How can machine intelligence create value for business?

As part of Deloitte’s eighth annual Technology Trends report, we sat down with Mark Sheppard, CIO at GE Digital to get his take on how Machine Intelligence can create value for business. Here’s what he had to say.

The industry is seeing a resurgence of machine intelligence enabled by today’s substantially increased computer power speed, supported by a new set of applications and an increased general willingness and openness to change from our clients. Forty years ago, learning from computers was ‘scary’, but today programs such as Siri and Alexa are household names.

In November 2016 GE acquired machine learning company, recognising the tremendous potential value of machine intelligence, deep learning and cognitive analytics in the ‘industrial internet’ to drive productivity and optimisation, such as in the Australian mining and oil and gas landscape. The concept of using sensor technology, big-data analytics and remote cloud networks to drive performance improvement is becoming increasingly important to the energy sector in recent years. It is arguably the confluence of these three things that make efficiencies possible: individually they are important, but it is bringing them to together that can make a real difference.

A little goes a long way: 1% improvement = $1.8 billion (AU)

An example of the impact that can be made is around the issue of the derailing of locomotives pulling freight like iron ore or coal. It can take days to clear a derailing, which has a significant impact on production, productivity and the bottom line. Based on information received from sensors on a locomotive (on bearings, or to measure fuel or weight) you can effectively sense if it is going to break down and take action to prevent this.

Some 900 sensors can produce one terabyte of data per hour. Some analysis of the data occurs immediately on the locomotive, some in the cloud, using edge and cloud based computing and the remaining data is uploaded when it pulls into the yard. It is the power of machine learning that can make a 1% improvement on the bottom line. This might not sound like a lot until you consider that a 1% reduction in system inefficiency can translate to savings of around $1.8 billion (AU) annually.

The amount of data and insight radically changes the value proposition from IT: we are now selling an outcome which is the reliable movement of iron ore, rather than the packages of software and hardware. This changes our value proposition in the eyes of our clients.

Making a social impact

Machine intelligence is creating a fundamental change to people’s lives at the grass roots level. It is being applied in the agricultural sector to solve real human problems and the social flow-on effects have been remarkable.

For example, GE is working with an Indonesian company to help farmers improve yield on their small holdings. These farmers often struggle to stay above the poverty line, particularly when on land where size and boundaries are not clearly defined. Further, on average, 0.5ha is what they have to work with, yet they need 0.7ha to stay above the poverty line.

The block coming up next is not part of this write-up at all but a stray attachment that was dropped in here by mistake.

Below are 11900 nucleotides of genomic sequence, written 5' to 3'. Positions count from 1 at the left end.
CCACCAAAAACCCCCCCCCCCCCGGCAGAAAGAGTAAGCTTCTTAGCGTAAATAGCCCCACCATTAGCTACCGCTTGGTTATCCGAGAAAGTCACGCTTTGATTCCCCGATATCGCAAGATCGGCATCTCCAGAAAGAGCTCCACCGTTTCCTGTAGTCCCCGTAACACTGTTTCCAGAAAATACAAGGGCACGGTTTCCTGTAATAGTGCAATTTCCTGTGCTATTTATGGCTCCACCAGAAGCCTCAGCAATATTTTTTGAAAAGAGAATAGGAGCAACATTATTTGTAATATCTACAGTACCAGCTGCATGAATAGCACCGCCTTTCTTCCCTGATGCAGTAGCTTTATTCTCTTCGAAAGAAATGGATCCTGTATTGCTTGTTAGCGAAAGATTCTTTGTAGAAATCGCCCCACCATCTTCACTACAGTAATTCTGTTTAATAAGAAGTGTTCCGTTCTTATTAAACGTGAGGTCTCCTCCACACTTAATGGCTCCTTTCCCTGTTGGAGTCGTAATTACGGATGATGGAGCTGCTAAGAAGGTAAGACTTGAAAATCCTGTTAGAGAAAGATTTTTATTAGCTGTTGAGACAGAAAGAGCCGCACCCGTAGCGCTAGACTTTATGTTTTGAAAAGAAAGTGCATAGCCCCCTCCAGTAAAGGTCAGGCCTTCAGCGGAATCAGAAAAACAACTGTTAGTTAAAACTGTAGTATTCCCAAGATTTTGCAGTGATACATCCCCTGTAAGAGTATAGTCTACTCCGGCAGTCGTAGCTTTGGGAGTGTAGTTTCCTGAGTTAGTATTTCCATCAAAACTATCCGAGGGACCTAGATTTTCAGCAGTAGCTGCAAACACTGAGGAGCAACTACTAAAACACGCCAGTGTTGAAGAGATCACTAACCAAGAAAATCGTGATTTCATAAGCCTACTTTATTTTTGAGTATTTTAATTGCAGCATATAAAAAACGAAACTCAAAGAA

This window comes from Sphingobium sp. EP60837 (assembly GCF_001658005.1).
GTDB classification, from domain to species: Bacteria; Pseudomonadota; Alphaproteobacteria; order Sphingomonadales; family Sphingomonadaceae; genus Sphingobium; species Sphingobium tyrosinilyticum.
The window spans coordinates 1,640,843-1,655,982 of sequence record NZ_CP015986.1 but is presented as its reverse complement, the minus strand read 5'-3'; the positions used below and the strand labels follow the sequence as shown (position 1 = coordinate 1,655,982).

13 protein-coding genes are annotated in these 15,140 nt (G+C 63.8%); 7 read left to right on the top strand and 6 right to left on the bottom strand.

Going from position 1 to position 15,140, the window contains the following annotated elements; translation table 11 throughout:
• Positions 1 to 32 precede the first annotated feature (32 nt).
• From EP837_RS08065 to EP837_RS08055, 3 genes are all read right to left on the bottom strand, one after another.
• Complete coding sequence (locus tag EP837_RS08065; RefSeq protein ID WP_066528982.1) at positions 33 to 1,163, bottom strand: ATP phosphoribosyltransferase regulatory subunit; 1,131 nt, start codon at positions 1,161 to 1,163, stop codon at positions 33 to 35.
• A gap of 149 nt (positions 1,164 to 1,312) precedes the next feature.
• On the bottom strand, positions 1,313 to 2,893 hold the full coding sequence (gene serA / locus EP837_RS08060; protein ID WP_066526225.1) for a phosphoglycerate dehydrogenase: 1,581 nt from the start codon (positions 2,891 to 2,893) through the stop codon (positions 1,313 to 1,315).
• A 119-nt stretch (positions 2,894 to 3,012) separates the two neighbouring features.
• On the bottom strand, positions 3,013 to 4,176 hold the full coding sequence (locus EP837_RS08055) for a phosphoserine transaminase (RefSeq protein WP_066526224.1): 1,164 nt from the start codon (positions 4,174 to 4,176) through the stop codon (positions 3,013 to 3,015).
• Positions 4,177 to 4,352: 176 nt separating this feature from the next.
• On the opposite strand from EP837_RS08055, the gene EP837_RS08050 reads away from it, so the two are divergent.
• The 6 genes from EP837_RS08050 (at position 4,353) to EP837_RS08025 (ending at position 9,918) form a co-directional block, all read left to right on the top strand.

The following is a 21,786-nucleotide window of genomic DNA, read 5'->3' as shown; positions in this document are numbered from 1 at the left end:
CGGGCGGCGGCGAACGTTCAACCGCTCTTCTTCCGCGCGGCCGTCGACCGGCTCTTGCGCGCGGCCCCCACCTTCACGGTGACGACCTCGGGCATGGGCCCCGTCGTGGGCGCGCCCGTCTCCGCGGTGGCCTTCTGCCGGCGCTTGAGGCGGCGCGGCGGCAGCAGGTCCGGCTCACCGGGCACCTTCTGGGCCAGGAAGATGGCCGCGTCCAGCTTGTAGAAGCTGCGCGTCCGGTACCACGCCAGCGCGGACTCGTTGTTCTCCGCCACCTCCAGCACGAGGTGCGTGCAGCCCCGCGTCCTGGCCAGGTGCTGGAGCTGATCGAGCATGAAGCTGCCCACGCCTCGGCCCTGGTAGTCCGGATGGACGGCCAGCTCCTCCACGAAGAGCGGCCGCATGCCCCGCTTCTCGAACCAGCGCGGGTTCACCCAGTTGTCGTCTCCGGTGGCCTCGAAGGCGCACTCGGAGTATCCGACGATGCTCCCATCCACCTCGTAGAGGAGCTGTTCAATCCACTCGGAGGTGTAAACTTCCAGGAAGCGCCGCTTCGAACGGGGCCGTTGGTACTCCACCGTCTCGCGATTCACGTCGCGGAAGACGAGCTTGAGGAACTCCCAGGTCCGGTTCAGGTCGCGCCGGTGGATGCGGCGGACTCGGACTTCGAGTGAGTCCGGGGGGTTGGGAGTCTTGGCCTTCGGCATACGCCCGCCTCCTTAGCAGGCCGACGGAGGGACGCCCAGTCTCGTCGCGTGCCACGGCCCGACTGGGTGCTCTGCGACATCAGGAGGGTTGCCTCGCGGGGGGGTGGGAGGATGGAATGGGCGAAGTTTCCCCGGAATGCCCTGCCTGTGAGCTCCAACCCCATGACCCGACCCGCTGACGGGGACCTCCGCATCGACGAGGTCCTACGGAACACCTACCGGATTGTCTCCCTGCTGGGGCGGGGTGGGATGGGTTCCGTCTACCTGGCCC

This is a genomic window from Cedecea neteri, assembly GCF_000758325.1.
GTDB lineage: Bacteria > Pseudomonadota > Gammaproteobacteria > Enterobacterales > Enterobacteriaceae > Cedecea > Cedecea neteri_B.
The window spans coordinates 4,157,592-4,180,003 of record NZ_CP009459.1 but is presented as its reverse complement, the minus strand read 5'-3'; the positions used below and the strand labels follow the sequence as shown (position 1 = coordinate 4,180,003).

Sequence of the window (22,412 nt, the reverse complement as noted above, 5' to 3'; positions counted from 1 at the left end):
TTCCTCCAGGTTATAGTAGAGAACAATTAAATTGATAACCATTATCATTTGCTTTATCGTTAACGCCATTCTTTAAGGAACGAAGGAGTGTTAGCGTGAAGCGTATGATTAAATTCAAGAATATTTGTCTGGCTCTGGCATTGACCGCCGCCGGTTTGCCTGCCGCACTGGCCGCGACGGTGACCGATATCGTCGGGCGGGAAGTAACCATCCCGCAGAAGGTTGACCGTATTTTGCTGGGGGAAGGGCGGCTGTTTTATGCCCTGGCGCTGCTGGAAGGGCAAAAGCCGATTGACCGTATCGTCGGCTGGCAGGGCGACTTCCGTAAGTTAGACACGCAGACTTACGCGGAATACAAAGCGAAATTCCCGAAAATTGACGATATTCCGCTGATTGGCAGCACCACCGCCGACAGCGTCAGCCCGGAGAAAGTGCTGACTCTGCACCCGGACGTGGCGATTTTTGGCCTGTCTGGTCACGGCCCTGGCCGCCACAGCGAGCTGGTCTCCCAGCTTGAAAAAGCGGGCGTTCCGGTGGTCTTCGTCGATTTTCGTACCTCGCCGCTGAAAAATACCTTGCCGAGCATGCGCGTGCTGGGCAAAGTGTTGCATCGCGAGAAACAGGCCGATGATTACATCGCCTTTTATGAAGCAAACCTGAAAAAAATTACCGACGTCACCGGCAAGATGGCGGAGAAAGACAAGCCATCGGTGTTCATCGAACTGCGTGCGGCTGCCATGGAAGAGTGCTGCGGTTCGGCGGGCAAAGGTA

A cloud based app product called Hara, sitting on top of a GE platform called Predix, has been developed to help the landowner tag the corners of the land, as well as feed regular soil sample data into the app every two weeks. This data is coupled with satellite technology which reviews the leaf shape, size and colour for that plot, and provides advice on what fertilisers and pesticides to use, and when they should be used.

This has resulted in around an 80% increase in yield, which is having a significant impact on the wellbeing of the farmer. Two further developments have been that the banks will now enter into micro finance agreements with farmers allowing them to expand, and the machine app is able to bundle the fertiliser requirements with other farmers.

This has encouraged the bulk purchases of required fertiliser as a co-operative, which has further driven the costs down.

Advice to CIOs

In my experience, a lot of CIOs may have been burnt with big projects, and so there is a reluctance to try new things.

My advice is that machine intelligence is one area where CIOs need to think like a start-up: experiment, launch and learn. The amount of savings that can be achieved out there far eclipse the cost of these technologies. Give it a go, and treat it as a digital transformation and part of the drive for organisational productivity.


Mark Sheppard is the Vice President and Chief Commercial Officer for the Asia Pacific region of GE Digital.

GE Digital drives the development and delivery of GE’s software strategy across the organisation.

Prior to his current role, Mark was the Chief Information Officer (CIO) for GE in Australia and New Zealand, as well as the CIO for GE Global Mining. Mark’s vision for cultivating how technology supports the industry has been instrumental to the growth of GE’s Energy, Oil and Gas, Aviation, Healthcare and Financial Services businesses, in one of the company’s largest and fastest growing regions.

Before joining GE, Mark lectured in Computer Science in the UK, after having completed his PhD studies in Artificial Intelligence.

Mark specialized in the use of neural networks in the analysis of big industrial data and computational linguistics.


Want to stay up-to-date?

Stay on trend and in the know when you sign up for our latest content